You utilize technology for business and blogging, you use it to stay in touch with family and friends, to check your online statements, to pay your bills – it is the entertainment of our very existence, but you surely remember life without it, right?
There are people alive who grew up without electricity and running water (we don’t even have plumbing now in 2017 and let me say that in this cold winter it is actually a blessing!), they grew up without phones or television, the latter being things we often take for granted in this modern world. Abundant information is only a finger-swipe away, yet we aren’t smarter than ever. On the contrary, we are more distracted than ever.
Overwhelmed we have become, with multiple choices left and right. Yet, when we look towards the future we have a choice to continue down this self-destructive path, exploiting natural and human resources for our beloved technology, or we can take a chance and not accept all that a consumer society has to offer. At least not so readily, anyway.
We have access to unlimited knowledge – if we want it – and now, more than ever, we desperately need the quietude, peace and relaxation so that we can process all that we truly know – not what we can look up at a moment’s whim, and forget the next second. It may or may not be true that technology is messing with our long term memory, but as a minimalist, I happen to cherish my memories, so I will err on the side of caution and use devices when needed, rather then relishing them as connections to the outside world.
To access your intuition in crazy, busy times such as these, we must reduce the amount of time spent with technology – this applies to older and younger generations alike.
When we are ready for a little digital detox, consider trying out any, or all of these three technology “awareness” plans.
One. Put down your cell phone and turn it off for an hour, a day or even a week! Let people know that you will be unreachable for a certain amount of time, lest they panic and think you got lost somewhere… If you must, then have people call you at your work number, and for your part, if you must make an emergency call, most everyone has a phone nowadays that you can borrow for just a minute or two.
Leave your cell phone at home and act as if it were a land line, the kind we have all had at one time in our lives, if nothing else we have seen one in movies, you know, the one with a rotary dial. Intentionally forgetting your phone at home will encourage you to make commitments and stick to them, rather than leaving a quick call or text escape route.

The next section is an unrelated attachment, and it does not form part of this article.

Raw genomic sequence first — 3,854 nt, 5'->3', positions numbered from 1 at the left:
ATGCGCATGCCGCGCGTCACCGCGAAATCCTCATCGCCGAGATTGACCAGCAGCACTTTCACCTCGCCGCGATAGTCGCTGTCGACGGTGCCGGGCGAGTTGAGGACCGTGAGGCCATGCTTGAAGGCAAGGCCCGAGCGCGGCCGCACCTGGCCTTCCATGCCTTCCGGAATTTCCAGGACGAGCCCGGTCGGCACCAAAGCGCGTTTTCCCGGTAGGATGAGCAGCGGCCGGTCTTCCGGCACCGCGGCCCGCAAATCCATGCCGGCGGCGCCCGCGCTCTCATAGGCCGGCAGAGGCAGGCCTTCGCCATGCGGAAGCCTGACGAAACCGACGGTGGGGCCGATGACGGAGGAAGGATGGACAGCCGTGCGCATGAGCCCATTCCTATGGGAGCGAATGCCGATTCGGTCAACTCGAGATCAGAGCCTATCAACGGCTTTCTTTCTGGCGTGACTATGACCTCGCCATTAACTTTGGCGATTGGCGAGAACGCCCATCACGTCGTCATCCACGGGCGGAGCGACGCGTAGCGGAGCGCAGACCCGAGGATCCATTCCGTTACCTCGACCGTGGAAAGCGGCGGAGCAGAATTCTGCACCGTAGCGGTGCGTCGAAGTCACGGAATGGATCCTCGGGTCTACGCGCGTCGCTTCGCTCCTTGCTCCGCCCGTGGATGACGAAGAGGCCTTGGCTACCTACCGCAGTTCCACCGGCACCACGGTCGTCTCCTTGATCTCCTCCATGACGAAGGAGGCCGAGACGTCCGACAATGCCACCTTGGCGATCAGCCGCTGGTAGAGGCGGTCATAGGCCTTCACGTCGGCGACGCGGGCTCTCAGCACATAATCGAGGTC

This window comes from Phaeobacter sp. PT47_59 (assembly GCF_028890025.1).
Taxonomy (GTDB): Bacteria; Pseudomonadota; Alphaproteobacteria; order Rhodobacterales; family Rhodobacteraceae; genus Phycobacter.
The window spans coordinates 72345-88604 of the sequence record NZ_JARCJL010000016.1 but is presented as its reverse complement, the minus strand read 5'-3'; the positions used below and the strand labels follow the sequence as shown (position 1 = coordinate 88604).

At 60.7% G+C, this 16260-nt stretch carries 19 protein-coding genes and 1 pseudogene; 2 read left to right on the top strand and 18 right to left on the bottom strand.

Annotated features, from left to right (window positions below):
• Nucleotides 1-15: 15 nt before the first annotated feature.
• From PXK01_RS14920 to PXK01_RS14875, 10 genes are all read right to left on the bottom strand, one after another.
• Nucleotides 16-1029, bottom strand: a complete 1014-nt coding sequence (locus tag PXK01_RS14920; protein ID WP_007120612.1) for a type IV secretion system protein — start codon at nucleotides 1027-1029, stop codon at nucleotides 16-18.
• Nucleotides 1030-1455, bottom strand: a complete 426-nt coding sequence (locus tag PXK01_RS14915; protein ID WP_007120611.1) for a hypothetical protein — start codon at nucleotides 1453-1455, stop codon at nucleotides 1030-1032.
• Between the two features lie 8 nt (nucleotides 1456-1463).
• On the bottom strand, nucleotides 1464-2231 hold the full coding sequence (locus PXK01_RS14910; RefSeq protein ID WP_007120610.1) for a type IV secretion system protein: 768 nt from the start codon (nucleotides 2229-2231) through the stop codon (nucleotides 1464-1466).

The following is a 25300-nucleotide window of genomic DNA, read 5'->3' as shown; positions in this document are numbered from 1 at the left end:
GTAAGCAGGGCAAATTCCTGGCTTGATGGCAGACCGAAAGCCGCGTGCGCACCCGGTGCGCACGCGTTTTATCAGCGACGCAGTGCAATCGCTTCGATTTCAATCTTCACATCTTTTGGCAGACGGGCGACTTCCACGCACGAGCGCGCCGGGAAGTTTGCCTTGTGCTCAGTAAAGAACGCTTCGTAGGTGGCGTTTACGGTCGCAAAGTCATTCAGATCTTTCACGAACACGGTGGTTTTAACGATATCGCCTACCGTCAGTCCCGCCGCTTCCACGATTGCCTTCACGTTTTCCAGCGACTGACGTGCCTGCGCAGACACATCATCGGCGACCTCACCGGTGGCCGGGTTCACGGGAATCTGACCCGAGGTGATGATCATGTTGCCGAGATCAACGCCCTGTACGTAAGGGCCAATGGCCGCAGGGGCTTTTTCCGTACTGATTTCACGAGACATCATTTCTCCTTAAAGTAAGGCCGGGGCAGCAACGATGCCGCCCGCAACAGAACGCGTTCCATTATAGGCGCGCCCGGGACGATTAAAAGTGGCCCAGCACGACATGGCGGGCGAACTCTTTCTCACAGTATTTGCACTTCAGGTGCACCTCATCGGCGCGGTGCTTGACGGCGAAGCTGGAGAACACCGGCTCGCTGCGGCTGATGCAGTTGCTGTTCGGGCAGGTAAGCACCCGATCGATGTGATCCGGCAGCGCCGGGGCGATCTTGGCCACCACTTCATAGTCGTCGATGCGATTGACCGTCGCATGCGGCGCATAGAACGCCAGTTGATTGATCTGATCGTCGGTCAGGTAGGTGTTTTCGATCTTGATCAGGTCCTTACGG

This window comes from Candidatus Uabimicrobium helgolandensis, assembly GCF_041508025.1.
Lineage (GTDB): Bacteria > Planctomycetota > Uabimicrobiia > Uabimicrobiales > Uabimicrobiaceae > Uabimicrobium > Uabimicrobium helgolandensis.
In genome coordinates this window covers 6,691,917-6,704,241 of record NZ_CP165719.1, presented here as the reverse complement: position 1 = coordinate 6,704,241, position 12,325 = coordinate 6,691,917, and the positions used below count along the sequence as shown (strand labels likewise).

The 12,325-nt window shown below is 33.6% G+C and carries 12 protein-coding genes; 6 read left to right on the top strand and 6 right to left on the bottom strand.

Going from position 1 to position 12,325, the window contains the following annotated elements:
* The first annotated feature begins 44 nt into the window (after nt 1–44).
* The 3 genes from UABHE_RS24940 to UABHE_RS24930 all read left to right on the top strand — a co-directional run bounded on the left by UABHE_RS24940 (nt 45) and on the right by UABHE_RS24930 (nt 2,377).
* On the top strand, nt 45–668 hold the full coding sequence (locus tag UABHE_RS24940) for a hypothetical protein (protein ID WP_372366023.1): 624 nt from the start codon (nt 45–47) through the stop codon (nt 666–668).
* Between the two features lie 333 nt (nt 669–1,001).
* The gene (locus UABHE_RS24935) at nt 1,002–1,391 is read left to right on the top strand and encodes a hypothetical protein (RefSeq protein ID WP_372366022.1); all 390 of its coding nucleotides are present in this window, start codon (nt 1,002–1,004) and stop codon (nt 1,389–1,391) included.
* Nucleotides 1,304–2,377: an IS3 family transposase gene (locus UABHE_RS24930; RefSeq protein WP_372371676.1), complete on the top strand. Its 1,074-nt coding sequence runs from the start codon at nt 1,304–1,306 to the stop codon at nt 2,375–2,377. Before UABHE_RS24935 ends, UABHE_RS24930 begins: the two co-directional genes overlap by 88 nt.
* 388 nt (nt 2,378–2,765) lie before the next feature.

Two. Take a break from email. I know, it already sounds difficult, but give it a chance! You could practice your handwriting and compose a letter by hand. It is more thoughtful, more personal and definitely unique, curated by you and no one else. As a bonus, the recipient will be pleasantly surprised to receive such a gift out of the blue.
Three. Go for the ultimate goal and do a full digital detox where you spend a defined amount of time not logged into any account on any device at all.
What can you do with all your extra time instead? Think about what people used to do before their lives were consumed by screens and technology. You could cook wholesome meals at home, rather than ordering in on your cell phone, and invite friends over for dinner with no screens attached. You could engage in hilarious games of the non-electronic kind, read books, garden, explore a hobby, hike, camp, bike, get outside, listen to the radio or be absolutely quiet for as long as you can.
Get off the flashing, noisy technology craze to reestablish your place in society and interest in human, as well as more-than-human interaction.
Your spouse, your children, your parents – they will all thank you for the time spent with them, rather than your “virtually” being there, by them.
There is only one way to know for sure what you will find without a screen and chances are that you have to see it to believe it.
What are your favorite non-screen activities? Let us know in the comments below so that we can all be inspired by a lower-tech existence.